- The Sonic weapons in X-COM: Terror From The Deep, which are this game's equivalent to the first game's Plasma weapons.
- OH MY GOD IT'S A SCREAMING LINE DRIVE!
- Guile of Street Fighter II has Sonic Boom and Flash Kick as special attacks. It's explained as him punching/kicking so hard that his fist/foot reaches supersonic speeds.
- KYYYYYYYAAAAAAAAAA!!!!! (Screen distorts) Mr B! Mr B! Big Sister doesn't want you playing with me...
- In New Super Mario Bros. Wii, Bowser does this in the final battle, but it doesn't do any damage, just pushes you back a little.
- Bowser Jr. uses sound waves as part of his super ability and mega strike in Mario Strikers Charged.
- The Stringy-Haired Ghost Girl enemy in The Haunted Mansion video game uses this attack.
- The Sjas in Ghouls vs. Humans can attack with supersonic shouts (and even when he doesn't attack this way, he screams bloody murder all the time.)
- Rikuo/Aulbath from Darkstalkers has a special move called Sonic Wave, where he emits ultra-sonic waves to stun his opponents and that inflicts some damage on them.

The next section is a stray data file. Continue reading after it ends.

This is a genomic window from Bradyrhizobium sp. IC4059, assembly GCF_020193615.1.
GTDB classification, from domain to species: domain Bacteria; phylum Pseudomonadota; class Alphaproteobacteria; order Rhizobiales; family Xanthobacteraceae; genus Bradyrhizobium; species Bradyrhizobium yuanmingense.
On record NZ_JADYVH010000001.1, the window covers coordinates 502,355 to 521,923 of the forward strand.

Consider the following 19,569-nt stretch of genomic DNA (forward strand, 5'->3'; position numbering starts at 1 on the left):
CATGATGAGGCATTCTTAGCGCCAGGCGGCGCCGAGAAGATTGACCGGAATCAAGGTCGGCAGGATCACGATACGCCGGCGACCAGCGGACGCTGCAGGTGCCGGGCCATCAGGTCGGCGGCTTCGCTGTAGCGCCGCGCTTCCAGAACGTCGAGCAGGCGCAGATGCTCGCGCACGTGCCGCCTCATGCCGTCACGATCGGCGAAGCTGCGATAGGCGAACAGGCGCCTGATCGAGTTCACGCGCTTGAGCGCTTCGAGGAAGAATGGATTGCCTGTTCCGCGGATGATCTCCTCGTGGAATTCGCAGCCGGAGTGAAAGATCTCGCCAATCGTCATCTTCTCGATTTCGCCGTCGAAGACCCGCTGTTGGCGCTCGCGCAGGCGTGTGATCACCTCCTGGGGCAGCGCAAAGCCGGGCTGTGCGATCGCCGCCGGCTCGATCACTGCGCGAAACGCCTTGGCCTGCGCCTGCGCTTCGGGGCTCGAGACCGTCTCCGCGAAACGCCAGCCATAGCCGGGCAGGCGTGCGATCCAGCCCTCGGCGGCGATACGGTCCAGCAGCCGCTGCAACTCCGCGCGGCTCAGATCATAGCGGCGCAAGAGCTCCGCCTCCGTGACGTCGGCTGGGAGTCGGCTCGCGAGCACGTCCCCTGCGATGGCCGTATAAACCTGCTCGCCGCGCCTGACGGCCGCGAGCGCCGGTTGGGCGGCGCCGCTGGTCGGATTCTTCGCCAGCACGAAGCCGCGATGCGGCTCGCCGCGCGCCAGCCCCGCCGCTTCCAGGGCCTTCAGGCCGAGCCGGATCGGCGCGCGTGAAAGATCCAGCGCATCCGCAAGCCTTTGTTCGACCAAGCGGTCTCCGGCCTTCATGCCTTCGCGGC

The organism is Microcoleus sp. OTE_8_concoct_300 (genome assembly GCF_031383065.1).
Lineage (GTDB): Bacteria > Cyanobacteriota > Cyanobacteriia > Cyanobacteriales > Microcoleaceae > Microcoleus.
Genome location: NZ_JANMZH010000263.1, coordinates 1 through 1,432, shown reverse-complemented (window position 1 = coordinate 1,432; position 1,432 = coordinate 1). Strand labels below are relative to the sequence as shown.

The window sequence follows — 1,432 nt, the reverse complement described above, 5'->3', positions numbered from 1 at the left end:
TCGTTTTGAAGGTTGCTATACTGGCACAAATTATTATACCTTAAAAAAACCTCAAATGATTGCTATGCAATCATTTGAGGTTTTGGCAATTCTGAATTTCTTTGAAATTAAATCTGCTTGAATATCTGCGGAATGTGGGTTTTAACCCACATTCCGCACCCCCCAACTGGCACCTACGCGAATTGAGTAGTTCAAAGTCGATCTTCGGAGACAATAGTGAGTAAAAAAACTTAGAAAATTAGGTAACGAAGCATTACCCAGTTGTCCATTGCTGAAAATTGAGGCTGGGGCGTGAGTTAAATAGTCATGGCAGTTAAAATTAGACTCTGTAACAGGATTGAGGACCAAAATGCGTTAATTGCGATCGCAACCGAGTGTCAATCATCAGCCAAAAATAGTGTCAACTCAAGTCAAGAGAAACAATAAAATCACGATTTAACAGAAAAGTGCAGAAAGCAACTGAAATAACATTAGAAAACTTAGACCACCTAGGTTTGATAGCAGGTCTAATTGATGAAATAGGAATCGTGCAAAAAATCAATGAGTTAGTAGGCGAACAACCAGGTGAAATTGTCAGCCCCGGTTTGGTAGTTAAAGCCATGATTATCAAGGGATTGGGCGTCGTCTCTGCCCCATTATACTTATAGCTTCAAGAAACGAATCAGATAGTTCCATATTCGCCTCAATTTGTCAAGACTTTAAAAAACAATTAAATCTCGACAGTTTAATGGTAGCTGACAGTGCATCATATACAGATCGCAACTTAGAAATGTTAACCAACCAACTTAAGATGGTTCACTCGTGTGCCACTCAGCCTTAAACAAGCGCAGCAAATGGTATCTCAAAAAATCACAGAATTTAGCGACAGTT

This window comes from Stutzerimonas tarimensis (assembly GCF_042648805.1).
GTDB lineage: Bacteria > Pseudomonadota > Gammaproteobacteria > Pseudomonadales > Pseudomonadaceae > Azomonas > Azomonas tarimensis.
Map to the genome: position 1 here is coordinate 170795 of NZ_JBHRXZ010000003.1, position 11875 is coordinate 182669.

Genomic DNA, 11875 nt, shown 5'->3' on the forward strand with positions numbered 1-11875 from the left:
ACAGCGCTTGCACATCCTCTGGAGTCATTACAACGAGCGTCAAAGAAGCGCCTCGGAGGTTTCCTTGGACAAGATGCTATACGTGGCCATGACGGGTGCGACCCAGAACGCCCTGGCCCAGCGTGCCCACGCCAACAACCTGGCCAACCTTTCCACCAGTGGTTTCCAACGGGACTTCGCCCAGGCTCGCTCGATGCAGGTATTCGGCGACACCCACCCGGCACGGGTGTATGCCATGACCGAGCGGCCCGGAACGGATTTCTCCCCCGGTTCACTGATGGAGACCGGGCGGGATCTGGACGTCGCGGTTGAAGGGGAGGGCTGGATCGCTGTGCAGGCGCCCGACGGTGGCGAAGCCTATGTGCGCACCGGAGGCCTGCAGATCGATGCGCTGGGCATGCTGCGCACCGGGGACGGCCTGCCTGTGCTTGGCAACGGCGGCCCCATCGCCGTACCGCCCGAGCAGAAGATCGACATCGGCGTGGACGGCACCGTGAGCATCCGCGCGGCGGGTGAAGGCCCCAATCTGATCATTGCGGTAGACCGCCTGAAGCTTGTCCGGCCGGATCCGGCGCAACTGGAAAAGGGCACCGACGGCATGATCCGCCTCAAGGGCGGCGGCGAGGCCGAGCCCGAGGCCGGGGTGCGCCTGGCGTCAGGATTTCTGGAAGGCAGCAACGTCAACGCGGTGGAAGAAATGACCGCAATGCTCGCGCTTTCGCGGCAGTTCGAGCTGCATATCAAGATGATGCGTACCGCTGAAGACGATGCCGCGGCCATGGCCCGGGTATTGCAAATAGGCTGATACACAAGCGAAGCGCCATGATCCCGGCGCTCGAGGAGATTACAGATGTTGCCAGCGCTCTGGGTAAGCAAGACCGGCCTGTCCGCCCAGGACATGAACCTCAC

- City of Heroes offers Sonic Attack and Sonic Resonance as powersets. The default animation for these powers are a range of screams and shouts. Oddly, while Sonic Attack damages targets and renders them vulnerable to more damage, Sonic Resonance includes a number of powers that make your allies tougher instead. All by making strange shrieking noises.
- One of the warrior's abilities in Dragon Age Origins is "War Cry". When upgraded it can knock enemies off their feet.
- Some minor enemies in Golden Sun games can use a vocal attack. Bats unleash sonic waves, Harpies let out a shriek, and Scuttlers bellow a bloodcurdling cry. These deal damage and sometimes prevent an action or even stun a character. Also, until Dark Dawn, unleashed weapon techniques were narrated as "(character)'s (weapon) lets out a howl! (technique name)!"
- In Brutal Legend General Llyonwhite does this to a mirror falling on him. Unfortunately for him, his scream breaks the mirror and the huge, sharp shards kill him
- Popka from Klonoa has this as his Limit Break in Klonoa Beach Vollyball.